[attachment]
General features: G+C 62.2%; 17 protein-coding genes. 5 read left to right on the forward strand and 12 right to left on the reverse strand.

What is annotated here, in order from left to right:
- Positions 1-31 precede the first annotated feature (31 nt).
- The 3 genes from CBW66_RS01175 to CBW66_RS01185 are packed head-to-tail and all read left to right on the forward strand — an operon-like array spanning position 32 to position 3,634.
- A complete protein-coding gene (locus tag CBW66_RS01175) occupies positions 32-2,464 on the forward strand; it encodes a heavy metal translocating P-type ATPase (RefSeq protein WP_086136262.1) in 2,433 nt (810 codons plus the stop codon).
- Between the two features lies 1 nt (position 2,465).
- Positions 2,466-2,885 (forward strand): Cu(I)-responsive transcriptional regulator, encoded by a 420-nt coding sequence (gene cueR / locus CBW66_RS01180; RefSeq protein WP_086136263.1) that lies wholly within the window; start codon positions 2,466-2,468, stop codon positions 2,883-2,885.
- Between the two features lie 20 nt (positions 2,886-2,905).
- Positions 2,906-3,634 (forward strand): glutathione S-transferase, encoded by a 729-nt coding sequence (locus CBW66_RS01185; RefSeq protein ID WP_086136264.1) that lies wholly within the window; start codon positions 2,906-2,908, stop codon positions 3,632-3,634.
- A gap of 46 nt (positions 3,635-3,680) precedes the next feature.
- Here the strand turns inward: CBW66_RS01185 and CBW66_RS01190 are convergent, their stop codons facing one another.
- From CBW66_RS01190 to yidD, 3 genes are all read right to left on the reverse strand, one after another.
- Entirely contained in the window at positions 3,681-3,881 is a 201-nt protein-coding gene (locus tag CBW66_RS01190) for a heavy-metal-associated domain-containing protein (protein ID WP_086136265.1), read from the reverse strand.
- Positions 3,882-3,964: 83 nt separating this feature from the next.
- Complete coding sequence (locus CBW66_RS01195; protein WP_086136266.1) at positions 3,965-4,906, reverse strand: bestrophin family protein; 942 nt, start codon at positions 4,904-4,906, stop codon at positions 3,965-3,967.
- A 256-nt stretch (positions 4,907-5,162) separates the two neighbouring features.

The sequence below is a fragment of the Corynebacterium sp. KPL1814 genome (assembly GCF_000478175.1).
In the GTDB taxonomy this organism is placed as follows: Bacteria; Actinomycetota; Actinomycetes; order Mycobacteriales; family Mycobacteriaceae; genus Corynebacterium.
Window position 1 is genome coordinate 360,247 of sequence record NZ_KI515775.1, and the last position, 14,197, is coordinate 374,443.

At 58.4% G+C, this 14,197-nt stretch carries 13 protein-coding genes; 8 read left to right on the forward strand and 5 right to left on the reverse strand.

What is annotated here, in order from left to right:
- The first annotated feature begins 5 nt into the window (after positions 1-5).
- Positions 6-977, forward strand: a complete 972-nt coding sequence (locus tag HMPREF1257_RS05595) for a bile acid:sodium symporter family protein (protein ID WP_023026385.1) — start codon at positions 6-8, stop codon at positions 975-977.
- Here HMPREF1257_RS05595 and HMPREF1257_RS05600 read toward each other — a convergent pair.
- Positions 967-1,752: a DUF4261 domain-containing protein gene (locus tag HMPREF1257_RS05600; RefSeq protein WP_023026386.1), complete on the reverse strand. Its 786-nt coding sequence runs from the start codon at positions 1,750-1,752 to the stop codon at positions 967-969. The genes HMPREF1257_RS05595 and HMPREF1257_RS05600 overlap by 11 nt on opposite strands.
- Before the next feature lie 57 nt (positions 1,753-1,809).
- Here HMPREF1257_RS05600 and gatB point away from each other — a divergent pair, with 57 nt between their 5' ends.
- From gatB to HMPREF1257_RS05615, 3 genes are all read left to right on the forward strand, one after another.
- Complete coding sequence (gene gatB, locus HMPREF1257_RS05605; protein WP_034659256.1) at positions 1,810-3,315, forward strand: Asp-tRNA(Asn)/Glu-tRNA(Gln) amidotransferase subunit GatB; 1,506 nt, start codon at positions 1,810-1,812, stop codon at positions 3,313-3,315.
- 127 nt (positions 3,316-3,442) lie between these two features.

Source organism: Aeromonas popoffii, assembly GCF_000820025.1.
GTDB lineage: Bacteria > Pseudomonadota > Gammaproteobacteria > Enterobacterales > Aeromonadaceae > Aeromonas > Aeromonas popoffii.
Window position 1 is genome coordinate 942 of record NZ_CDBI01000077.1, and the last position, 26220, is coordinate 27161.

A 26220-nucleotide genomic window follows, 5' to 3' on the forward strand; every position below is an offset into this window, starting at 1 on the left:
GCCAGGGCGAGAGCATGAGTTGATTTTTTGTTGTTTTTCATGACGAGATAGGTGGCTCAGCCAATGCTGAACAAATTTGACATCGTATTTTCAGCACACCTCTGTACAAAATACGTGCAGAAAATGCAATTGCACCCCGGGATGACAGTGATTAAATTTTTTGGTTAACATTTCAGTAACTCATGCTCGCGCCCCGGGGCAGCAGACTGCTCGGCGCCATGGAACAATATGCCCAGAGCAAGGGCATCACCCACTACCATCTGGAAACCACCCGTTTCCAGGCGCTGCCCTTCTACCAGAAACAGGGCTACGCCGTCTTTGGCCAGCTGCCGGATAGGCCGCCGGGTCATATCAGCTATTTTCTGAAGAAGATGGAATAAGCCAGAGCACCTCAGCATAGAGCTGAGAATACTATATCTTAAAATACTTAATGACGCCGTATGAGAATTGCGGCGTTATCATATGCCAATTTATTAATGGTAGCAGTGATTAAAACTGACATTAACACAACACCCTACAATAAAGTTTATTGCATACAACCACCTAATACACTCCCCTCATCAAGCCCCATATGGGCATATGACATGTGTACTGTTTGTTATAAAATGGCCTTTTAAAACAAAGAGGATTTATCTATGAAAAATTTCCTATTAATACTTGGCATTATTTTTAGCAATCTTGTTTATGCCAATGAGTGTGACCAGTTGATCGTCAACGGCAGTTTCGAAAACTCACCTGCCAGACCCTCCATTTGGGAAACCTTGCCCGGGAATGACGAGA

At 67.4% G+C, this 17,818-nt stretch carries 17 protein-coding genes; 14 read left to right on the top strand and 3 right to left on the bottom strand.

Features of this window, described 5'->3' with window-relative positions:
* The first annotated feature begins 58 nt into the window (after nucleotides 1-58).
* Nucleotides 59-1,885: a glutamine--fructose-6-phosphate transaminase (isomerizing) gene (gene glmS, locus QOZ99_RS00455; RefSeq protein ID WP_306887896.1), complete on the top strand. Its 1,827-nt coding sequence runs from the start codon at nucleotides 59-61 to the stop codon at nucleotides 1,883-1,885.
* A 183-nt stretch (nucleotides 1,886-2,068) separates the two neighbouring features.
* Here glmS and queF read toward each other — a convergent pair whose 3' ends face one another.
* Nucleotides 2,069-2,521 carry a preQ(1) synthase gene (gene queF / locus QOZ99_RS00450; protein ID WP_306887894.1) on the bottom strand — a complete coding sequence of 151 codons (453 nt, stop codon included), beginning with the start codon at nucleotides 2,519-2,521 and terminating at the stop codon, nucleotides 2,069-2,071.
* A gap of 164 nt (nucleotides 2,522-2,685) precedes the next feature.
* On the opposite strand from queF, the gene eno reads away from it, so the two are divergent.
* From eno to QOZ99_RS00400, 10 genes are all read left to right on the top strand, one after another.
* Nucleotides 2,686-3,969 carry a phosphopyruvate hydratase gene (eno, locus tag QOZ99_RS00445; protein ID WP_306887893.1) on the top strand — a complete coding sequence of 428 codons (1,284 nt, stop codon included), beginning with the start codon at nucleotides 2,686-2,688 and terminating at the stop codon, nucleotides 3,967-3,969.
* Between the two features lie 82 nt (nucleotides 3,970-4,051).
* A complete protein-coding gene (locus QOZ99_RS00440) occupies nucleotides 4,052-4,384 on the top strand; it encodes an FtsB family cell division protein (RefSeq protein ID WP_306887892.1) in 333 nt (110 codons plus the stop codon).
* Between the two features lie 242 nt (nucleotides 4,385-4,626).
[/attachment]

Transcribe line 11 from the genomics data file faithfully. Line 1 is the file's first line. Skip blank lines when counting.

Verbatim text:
- Here the strand turns inward: CBW66_RS01185 and CBW66_RS01190 are convergent, their stop codons facing one another.